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Local News

  • Alleged thieves cause major damage at Rarity Mountain

    A redesign of the golf course at Rarity Mountain was not part of the plan, but that is exactly what happened.

    Last Wednesday, the Campbell County Sheriff’s Department received information from a witness that two males allegedly were stealing copper from the vacant golf course.

    Deputy John Blankenship was able to stop Charles Bruce, 39, of 524 Douglas Lane, Jellico, and Charles Dustin Lewallen, 24, of 1223 Whistle Creek Road, Newcomb, at the intersection of Highway 90 and Highway 25.

  • Tobacco farming fades into the past- A way of life up in smoke

     Bill Spangler was attending a revival in his younger years where a guest evangelist began preaching about the evils of tobacco. It prompted one of the parishioners to remind the minister that he was standing on a church built with tobacco money.

    That was many years ago, said the 72-year-old Spangler, when nearly every farm in Campbell County counted tobacco as part of its revenue stream. Since then, the fourth-generation tobacco farmer has watched the industry crumble like a dry leaf of burley.

  • Public Records Dec. 23

     Editor’s Note: Readers are cautioned that some names may be the same as or similar to other members of the community.

     

    Campbell County Property Transfers

    Dec. 13- Dec. 17

     

    Sonny Allen Hurst and Susan Michelle Hurst to Walter H. Siler, Dist. 5, $23,398.83.

    Shawn McGhee to Stonehenge Properties LLC, Dist. 3, $42,200.

    Douglas A. Elder to Roy Fantelli, Dist. 2, $27,667.67.

  • The year in review

     January

    When temperatures dipped below the freezing mark, Campbell County school officials made the call to operate schools on a delayed schedule. 

    Dennis Potter, county road superintendent, said his department also saw an involuntary decline in productivity related to the temperature.  While highway department crews may have lost time on routine projects, Potter said his department stayed busy getting ready for forecasted snow.

  • Local organization shows true meaning of Christmas

    This is the season for giving.

    And in the northern part of the county one local organization made a statement about helping others.

    At Our Father’s House in Morley on Saturday, hundreds of adults surrounded the ministry to receive boxes of food and bags stuffed with clothing and toys.

    But these items, spread out in different sections over the property, were extras. The real presents were for the children. Approximately 406 children received brand new toys wrapped in shining paper at the 20th annual event.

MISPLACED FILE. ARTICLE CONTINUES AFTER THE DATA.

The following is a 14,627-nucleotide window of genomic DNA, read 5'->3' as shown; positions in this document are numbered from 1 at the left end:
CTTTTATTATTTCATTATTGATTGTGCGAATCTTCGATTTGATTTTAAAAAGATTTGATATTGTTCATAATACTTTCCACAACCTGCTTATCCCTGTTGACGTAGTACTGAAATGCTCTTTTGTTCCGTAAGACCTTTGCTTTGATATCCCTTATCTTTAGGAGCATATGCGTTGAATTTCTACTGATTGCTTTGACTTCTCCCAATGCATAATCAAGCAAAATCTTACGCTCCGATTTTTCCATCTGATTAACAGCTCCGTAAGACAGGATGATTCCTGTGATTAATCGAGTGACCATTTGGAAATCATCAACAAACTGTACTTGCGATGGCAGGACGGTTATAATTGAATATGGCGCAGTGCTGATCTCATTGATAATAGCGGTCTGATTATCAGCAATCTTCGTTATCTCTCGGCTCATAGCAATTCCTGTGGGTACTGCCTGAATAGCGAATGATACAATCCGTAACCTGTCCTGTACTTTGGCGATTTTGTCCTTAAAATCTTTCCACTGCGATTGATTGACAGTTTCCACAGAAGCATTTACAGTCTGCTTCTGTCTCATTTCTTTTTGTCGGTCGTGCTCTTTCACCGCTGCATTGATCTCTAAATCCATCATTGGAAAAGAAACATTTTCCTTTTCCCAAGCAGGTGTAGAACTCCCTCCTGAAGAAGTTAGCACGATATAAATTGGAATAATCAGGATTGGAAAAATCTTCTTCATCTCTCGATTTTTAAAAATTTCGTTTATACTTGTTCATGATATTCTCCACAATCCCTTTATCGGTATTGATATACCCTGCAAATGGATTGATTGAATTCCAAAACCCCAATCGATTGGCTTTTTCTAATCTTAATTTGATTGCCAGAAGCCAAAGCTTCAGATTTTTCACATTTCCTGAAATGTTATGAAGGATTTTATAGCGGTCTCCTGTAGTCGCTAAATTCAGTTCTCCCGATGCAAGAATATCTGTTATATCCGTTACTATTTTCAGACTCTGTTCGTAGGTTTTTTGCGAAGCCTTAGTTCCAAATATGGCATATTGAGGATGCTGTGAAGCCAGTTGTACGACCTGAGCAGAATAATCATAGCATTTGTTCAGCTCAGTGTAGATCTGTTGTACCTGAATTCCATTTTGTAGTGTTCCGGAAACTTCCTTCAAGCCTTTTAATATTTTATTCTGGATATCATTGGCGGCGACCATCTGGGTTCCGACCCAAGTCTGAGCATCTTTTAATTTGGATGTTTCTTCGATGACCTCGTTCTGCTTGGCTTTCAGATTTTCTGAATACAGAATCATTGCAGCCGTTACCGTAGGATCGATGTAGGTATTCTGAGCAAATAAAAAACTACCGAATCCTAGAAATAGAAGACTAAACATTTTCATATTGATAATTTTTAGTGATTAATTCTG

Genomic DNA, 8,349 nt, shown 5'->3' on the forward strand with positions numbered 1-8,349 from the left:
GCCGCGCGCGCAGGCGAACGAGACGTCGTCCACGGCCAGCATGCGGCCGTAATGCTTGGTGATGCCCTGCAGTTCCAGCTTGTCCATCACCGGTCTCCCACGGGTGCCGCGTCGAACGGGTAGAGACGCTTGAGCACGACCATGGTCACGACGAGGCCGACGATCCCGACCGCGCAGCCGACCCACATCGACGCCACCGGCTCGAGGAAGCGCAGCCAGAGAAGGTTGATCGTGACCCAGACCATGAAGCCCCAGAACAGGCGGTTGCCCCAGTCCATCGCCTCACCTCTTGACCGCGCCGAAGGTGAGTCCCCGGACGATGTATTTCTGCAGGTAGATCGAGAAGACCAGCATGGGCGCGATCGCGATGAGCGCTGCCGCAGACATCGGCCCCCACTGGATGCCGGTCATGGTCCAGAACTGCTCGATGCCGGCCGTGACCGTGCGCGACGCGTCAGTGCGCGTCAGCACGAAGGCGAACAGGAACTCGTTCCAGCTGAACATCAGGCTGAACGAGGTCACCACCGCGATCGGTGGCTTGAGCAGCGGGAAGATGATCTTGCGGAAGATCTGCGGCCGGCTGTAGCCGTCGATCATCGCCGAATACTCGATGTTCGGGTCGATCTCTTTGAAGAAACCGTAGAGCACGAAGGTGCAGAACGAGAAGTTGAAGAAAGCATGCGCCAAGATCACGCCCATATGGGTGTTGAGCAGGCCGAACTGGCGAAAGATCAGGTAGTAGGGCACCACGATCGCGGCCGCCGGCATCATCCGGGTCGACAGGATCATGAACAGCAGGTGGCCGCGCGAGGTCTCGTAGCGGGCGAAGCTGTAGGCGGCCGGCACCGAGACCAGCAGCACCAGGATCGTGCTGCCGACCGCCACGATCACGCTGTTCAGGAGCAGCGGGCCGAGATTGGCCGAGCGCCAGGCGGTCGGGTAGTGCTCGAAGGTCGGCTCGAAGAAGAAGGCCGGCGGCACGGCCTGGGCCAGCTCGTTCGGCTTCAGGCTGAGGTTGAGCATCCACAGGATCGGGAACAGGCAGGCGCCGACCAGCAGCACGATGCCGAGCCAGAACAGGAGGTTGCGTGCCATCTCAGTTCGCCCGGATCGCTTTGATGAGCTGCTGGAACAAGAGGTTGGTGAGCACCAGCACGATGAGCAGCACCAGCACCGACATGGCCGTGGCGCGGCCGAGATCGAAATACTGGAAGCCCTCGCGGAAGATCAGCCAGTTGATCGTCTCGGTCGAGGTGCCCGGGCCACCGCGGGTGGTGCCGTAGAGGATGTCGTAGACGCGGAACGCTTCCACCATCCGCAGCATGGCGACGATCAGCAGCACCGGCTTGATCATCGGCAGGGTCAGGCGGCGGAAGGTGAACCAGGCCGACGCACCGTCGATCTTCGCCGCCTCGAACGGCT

• Cold weather brings cautionairy tips from utility companies

     

    No electrical power outages were reported with the first wave of bad weather this week. LaFollette and Jellico Utility Companies said customers were not faced with any problems this week as temperatures dipped into the single digits. While customers fared well this week, the utility provided tips for consumers to save energy and stay warm this season.

  • Highway department works around the clock to clear roads

    As the snow fell all around them, highway department crews operated 12 trucks and two graders throughout the night on Sunday. Campbell County Road Superintendent Dennis Potter said many roads had to be re-plowed as the snow continued to pile up.

    School and business closures kept many people at home Monday, which was for the best, according to Potter. 

    “People should stay at home as much as possible,” said Potter about citizens avoiding dangerous road conditions.

  • Christmas comedy comes to Indiana Avenue

    Tickets have sold out for the only showing of “A Cricket County City Christmas.”

    The comedy dinner theater at Indiana Avenue Baptist Church this Friday will feature local actors, some deputing for the first time on stage.

    The script was taken from a playhouse company and features two related families coming together for the holidays with very different personalities.

  • Iconic building bites the dust

    While progress often indicates something new and improved, the “out with the old” mentality is often necessary to achieve it. And so it goes with the old Caryville Elementary School building.

    On Tuesday, area residents traveling to the interstate for their morning commute likely noticed some striking changes to the building that has been a local landmark for more than half a century.  For some like board of education chairman, Mike Orick, the start of demolition struck an emotional chord.

  • Board establishes search committee; discusses retiree insurance

     

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    The Campbell County Board of Education took steps to move the search for a new director of schools along on Tuesday evening.